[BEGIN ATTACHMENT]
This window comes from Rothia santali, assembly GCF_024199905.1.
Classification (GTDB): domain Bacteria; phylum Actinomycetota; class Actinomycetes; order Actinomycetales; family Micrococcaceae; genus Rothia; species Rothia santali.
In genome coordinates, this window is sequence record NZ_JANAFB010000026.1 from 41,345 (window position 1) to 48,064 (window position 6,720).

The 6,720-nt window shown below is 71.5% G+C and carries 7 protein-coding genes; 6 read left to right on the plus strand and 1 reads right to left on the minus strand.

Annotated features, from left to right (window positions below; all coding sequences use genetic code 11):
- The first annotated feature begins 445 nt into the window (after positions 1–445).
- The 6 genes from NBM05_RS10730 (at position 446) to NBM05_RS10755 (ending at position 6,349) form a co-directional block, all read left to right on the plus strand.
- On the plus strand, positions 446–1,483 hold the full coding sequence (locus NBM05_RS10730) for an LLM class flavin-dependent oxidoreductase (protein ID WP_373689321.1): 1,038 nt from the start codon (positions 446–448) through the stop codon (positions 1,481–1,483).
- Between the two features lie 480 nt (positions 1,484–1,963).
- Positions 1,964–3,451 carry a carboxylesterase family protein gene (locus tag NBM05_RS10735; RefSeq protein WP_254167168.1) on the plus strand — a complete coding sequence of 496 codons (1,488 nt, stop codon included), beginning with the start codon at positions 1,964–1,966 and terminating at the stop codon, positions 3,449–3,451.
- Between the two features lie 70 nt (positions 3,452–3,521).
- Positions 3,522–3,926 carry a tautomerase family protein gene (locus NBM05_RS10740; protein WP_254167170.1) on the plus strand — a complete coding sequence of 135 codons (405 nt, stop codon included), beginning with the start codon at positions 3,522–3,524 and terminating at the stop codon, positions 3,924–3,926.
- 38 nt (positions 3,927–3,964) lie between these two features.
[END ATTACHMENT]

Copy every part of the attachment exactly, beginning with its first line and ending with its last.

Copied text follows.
This window comes from Rothia santali, assembly GCF_024199905.1.
Classification (GTDB): domain Bacteria; phylum Actinomycetota; class Actinomycetes; order Actinomycetales; family Micrococcaceae; genus Rothia; species Rothia santali.
In genome coordinates, this window is sequence record NZ_JANAFB010000026.1 from 41,345 (window position 1) to 48,064 (window position 6,720).

The 6,720-nt window shown below is 71.5% G+C and carries 7 protein-coding genes; 6 read left to right on the plus strand and 1 reads right to left on the minus strand.

Annotated features, from left to right (window positions below; all coding sequences use genetic code 11):
- The first annotated feature begins 445 nt into the window (after positions 1–445).
- The 6 genes from NBM05_RS10730 (at position 446) to NBM05_RS10755 (ending at position 6,349) form a co-directional block, all read left to right on the plus strand.
- On the plus strand, positions 446–1,483 hold the full coding sequence (locus NBM05_RS10730) for an LLM class flavin-dependent oxidoreductase (protein ID WP_373689321.1): 1,038 nt from the start codon (positions 446–448) through the stop codon (positions 1,481–1,483).
- Between the two features lie 480 nt (positions 1,484–1,963).
- Positions 1,964–3,451 carry a carboxylesterase family protein gene (locus tag NBM05_RS10735; RefSeq protein WP_254167168.1) on the plus strand — a complete coding sequence of 496 codons (1,488 nt, stop codon included), beginning with the start codon at positions 1,964–1,966 and terminating at the stop codon, positions 3,449–3,451.
- Between the two features lie 70 nt (positions 3,452–3,521).
- Positions 3,522–3,926 carry a tautomerase family protein gene (locus NBM05_RS10740; protein WP_254167170.1) on the plus strand — a complete coding sequence of 135 codons (405 nt, stop codon included), beginning with the start codon at positions 3,522–3,524 and terminating at the stop codon, positions 3,924–3,926.
- 38 nt (positions 3,927–3,964) lie between these two features.